(16) Power To Impose Interest and Deposits (Sec. § 38)
(17) Remuneration Power
(18) Power as to Lien on Arbitral Award and Deposits as to Costs (Sec. § 39)

Duties of Arbitrator - An arbitrator has certain sine qua non obligations and duties as hereunder -

(1) Equal Treatment of Parties - Must be impartial (Sec. § 18)
(2) Concerned with Dispute Only (Sec. § 34 (2) (a) (iv))
(3) Duty to follow provisions of 1996 Act - (Sec. § 34 (2) (a) (v))
(4) Duty towards Public Policy
(5) Obligations towards Time Limitation
(6) Obligations towards Remunerations
(7) Reasoned Award - in accordance with the Act.
(8) Principles of Natural Justice
(9) Duty to Withdraw or Recuse
(10) Should not act beyond his jurisdiction
(11) Should not be guilty of fraud or misconduct;
(12)Duty of Finality and Reasonableness
(13) Must act judicially and follow rules of justice, equity and good conscience (Sec. § 28)
(14) Should decide the dispute according to law
(15) Duty to Render Accounts (Sec. § 38)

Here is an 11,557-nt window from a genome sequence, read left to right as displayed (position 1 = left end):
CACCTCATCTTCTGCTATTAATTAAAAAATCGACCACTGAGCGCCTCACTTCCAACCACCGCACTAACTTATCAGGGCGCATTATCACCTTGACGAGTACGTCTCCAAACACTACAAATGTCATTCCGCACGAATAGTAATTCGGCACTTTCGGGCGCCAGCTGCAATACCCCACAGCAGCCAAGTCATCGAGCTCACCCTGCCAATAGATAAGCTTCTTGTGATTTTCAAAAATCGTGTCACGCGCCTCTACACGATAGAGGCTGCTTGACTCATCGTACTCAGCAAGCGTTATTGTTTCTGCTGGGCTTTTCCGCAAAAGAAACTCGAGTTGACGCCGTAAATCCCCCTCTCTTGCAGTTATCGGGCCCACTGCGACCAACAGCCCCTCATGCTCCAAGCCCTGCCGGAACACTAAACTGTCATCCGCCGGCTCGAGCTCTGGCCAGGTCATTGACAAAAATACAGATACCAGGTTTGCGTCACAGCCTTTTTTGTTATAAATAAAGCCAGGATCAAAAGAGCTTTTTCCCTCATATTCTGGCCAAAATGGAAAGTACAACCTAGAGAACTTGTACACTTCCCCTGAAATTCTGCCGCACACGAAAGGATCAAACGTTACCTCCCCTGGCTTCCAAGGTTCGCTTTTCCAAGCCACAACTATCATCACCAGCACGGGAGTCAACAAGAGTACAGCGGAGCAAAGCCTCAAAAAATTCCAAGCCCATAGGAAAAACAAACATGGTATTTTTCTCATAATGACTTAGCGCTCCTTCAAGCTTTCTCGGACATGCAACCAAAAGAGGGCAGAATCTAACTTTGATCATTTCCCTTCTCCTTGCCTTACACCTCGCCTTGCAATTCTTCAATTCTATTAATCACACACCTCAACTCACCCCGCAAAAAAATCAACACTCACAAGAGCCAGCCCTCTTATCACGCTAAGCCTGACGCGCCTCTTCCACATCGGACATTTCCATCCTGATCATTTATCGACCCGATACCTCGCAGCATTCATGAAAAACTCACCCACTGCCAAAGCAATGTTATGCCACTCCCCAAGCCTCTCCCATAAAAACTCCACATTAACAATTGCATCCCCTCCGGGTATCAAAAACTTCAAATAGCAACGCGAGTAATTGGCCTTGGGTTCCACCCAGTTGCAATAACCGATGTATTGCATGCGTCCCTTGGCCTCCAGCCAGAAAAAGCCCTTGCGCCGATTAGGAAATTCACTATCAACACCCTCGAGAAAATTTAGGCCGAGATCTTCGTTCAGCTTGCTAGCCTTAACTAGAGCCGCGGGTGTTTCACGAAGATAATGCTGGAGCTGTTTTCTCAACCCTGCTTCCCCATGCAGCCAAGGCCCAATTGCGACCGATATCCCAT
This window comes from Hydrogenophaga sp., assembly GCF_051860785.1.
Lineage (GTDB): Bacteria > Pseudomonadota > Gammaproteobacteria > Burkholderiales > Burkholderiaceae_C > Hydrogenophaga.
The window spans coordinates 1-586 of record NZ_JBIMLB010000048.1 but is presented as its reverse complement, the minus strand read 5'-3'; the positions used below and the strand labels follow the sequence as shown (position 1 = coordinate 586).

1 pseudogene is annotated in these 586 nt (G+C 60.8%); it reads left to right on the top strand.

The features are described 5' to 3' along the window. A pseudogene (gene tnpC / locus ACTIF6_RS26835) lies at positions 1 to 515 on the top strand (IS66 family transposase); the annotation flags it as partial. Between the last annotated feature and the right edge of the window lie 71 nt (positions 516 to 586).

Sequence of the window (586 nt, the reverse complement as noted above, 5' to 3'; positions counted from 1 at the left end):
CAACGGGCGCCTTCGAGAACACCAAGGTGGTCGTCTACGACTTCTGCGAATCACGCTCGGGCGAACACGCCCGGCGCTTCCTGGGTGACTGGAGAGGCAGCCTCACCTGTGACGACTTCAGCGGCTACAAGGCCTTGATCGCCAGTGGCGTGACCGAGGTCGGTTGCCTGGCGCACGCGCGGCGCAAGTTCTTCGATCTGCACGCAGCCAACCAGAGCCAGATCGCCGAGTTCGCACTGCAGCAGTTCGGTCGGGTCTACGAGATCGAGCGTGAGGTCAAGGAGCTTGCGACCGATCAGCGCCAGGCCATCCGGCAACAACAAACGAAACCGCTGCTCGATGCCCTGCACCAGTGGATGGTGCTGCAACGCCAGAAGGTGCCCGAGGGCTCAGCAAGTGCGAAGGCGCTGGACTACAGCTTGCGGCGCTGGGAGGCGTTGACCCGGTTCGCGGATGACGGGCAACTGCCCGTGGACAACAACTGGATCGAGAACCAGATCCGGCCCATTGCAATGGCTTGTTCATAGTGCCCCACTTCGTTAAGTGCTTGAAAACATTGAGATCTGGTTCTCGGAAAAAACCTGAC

(16) Duty towards Usages according to Trade (Sec. § 28 (3))
(17) Duty Towards Settlement (Sec. § 30)
(18) Ex Aequo Et Bono or as amiable compositeur - (Sec. § 28)

Suggested Readings:

  1. Johari's, Commentary on Arbitration and Conciliation Act, 1996, Kamal Law House.
  2. O.P. Tiwari, The Arbitration and Conciliation Act (2nd Ed.), Allahabad Law Agency.
  3. Acharya N.K., Law relating to Arbitration and ADR, Asia Law House, Hyderabad
  4. Tripathi S.C., Arbitration, Conciliation and ADR, Central Law Agency, Allahabad.
  5. Avatar Singh, Arbitration and Conciliation, Eastern Law Book House, Lucknow.
  6. KSR Murthy, An introduction to ADR Mechanism, Gogia Law Agency, Hyderabad
  7. P.C. Rao, Alternate Dispute Resolution (2001 Ed.), Universal Book Traders, New Delhi.
  8. S.D.  Singh, Alternate  Dispute  Resolution,  Universal  Book  Traders, New Delhi

Author Bio:
Anil hails from a Consulting Background in the area of Business, Technology and Project Management. This Article is a humble effort to the aforementioned domains by making a foray into Legal Research. The Author may be reached via anil [at] Satyagraha [dot] com